Anne and I had what we call a "fat bitch day" on Saturday: we spent the entire day on the couch, watching movies in our pajamas.
It's weird to do that, because we are both crazy freaks about constantly working to either clean up the house, or take care of bills, or handle whatever domestic task is staring us in the face, but it rained all day, and we're having drywall hung in our house, so everything is in chaos already, making the investment:return ratio overwhelmingly in favor of "move some movies through the Netflix queue and shower if it's convenient."
We started with Fargo, which is just as good as I remember it, though I'm surprised that Steve Buscemi never really got the same level of accolade that Frances McDormand and William H. Macy got for their performances. I can't think of another actor -- John Turturo, maybe -- who could have played that role as pitch-perfect as he did. The movie reaffirmed my love for all things Coen Brothers.
Next up was Network, which has been on my list of "really need to see it" for years, and represented a serious and embarrassing gap in Great 70s Films Wil Has Seen¹ . I'd caught bits of it on cable, but never saw it from beginning to end.
Wow. It's supposed to be a satire, but it's more like a scary prediction of the future. It's almost like a group of people watched it, and instead of heeding its warnings about the future of television news, used it as a handbook to create the cable news channels.
I don't want to give away too much of the plot, but there's a monologue in there which blew my fucking mind, especially considering that it was written in 1976; and no, it's not one of the insanely-brilliant Howard Beale rants, either.
I'd never thought of Faye Dunaway as particularly sexy before this (my only real exposure being Chinatown and Mommie Dearest) but she's really got something working in this picture, and William Holden, who I already admired from Sunset Boulevard, is just outstanding. In fact, I don't think there's a single performance that isn't absolutely perfect in the entire movie.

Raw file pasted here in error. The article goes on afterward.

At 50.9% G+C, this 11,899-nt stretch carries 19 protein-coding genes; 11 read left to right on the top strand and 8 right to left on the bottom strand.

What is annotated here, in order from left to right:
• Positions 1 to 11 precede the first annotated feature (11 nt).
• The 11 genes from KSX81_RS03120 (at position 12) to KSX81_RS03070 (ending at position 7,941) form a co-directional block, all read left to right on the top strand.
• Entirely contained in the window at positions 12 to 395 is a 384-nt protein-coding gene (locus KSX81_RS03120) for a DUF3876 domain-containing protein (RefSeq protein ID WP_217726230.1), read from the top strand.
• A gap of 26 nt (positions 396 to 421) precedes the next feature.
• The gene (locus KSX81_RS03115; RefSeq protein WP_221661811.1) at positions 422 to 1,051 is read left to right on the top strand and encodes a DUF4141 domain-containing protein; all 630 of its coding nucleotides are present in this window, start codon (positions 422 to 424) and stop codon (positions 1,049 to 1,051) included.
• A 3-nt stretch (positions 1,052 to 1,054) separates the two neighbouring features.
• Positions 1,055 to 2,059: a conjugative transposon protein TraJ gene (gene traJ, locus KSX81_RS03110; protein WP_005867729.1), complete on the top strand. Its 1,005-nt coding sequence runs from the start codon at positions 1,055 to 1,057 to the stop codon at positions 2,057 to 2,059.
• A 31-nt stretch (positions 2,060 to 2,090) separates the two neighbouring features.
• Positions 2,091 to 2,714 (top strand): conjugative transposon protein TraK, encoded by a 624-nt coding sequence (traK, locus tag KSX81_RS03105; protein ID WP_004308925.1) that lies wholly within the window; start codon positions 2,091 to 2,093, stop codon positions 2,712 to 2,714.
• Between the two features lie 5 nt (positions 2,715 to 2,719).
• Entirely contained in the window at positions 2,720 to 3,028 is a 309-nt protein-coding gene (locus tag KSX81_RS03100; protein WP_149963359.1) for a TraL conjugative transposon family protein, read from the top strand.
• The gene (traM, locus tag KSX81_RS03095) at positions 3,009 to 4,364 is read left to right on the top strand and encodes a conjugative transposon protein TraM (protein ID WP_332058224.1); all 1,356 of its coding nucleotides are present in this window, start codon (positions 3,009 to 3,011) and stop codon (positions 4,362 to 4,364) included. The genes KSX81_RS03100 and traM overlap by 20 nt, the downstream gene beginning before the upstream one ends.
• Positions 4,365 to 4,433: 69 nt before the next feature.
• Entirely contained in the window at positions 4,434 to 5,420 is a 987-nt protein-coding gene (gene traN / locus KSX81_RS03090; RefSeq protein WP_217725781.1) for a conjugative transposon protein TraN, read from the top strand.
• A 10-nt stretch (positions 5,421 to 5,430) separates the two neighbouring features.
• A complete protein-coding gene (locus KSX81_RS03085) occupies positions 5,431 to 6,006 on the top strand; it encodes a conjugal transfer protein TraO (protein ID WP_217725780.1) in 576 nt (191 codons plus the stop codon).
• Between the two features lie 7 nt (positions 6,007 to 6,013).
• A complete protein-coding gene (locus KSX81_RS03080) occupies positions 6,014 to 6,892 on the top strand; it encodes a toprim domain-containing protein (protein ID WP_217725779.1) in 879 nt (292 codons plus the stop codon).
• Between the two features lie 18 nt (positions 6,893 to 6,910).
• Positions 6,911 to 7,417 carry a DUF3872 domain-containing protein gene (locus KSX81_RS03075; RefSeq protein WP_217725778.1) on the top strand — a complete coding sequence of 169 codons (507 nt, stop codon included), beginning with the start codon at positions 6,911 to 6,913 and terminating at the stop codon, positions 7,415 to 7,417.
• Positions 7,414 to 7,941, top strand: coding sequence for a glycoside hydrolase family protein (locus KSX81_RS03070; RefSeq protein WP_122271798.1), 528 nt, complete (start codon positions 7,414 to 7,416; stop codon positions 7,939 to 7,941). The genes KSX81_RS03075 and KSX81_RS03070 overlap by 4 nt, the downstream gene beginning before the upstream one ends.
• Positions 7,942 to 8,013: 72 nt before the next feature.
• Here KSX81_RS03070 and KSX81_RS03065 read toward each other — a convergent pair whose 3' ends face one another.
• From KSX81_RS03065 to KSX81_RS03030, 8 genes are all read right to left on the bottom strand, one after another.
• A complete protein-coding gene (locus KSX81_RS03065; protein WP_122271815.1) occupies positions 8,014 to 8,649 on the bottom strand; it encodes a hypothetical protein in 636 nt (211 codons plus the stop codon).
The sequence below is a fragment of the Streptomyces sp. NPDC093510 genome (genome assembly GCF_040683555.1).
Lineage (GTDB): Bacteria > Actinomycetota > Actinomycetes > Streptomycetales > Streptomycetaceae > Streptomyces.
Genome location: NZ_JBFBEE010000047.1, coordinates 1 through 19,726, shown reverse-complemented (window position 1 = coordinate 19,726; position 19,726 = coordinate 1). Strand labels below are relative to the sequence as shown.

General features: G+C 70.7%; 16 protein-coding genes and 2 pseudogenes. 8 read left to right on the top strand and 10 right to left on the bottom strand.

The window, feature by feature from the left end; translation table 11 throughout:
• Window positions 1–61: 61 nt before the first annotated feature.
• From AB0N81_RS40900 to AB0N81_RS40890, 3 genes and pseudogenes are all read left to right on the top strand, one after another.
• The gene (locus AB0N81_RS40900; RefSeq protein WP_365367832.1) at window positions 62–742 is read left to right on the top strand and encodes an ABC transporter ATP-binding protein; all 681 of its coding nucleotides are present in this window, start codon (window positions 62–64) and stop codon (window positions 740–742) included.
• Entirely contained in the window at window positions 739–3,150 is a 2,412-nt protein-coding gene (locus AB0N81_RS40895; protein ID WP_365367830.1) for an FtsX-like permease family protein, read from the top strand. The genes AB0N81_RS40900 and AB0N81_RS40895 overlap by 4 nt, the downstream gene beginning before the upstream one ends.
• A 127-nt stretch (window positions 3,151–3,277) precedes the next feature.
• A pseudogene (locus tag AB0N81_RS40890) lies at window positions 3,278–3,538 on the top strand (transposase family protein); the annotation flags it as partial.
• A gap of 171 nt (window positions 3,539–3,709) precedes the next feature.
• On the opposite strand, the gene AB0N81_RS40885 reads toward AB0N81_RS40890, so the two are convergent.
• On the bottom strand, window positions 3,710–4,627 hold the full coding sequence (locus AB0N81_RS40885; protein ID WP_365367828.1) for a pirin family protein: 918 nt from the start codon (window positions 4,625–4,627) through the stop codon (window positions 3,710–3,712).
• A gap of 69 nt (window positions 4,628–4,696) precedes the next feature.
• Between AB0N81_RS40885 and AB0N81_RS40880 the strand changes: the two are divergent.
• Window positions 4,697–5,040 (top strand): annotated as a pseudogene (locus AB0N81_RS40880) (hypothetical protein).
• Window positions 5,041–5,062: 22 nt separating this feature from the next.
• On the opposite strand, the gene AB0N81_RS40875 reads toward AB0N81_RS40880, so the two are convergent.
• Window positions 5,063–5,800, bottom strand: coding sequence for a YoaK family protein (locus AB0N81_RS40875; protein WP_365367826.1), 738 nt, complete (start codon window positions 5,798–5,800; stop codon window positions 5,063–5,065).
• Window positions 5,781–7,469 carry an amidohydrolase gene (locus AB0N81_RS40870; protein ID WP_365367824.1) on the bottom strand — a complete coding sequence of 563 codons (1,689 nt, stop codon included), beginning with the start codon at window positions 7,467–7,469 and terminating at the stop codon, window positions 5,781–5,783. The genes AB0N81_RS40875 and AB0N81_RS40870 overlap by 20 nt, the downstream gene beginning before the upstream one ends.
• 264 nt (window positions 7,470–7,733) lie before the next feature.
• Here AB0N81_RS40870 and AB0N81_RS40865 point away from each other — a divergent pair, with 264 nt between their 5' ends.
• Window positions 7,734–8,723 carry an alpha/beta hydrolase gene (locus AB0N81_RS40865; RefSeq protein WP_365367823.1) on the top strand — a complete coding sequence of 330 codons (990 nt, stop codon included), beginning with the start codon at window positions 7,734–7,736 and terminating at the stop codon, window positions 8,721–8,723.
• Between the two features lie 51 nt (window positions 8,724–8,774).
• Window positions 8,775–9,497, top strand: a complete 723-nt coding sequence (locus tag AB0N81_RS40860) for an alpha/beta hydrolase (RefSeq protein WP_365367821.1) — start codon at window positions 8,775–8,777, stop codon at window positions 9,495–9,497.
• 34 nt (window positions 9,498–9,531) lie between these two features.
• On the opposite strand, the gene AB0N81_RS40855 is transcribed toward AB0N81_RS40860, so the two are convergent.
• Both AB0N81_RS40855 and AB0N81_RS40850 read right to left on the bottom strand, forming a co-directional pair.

I enthusiastically recommend them all, but if you have to pick one, pick Network; it's just fantastic.
So after the movies, we took a nap (yeah. awesome) then picked up bachelor chow, and spent the rest of the evening playing Sorry.
I don't know what it is about Sorry, but we play that damn game at least twice a week, and though the whole point is that it's very simple and leaves more up to chance than just about any other game we play, we take it very seriously. We play best two out of three, and the winner gets to claim the title of Undisputed Master of Sorry until the next time we play. Anne's held the title all but twice since I gave her the game for Christmas, but it is currently in my possession, after I drew a miracle 3 when we both needed it to win the tie breaking game.
When the day finally came to an end (falling asleep to Futurama in our bed with the electric blanket cranked up) she said, "You know, I feel like I should feel guilty that we totally blew off the day today, but I don't."
"That's good," I said, "because if we can't take a fat bitch day once or twice a year, why do we even get out of bed at all?"
Yes, this is what we have come to: measuring the quality of our lives by the number of fat bitch days we can have in a year.
So far, 2007 is looking pretty good.
¹This list is so long, it's on the Big List of Things Wil Is So Embarrassed About, He Will Die to Prevent its Revelation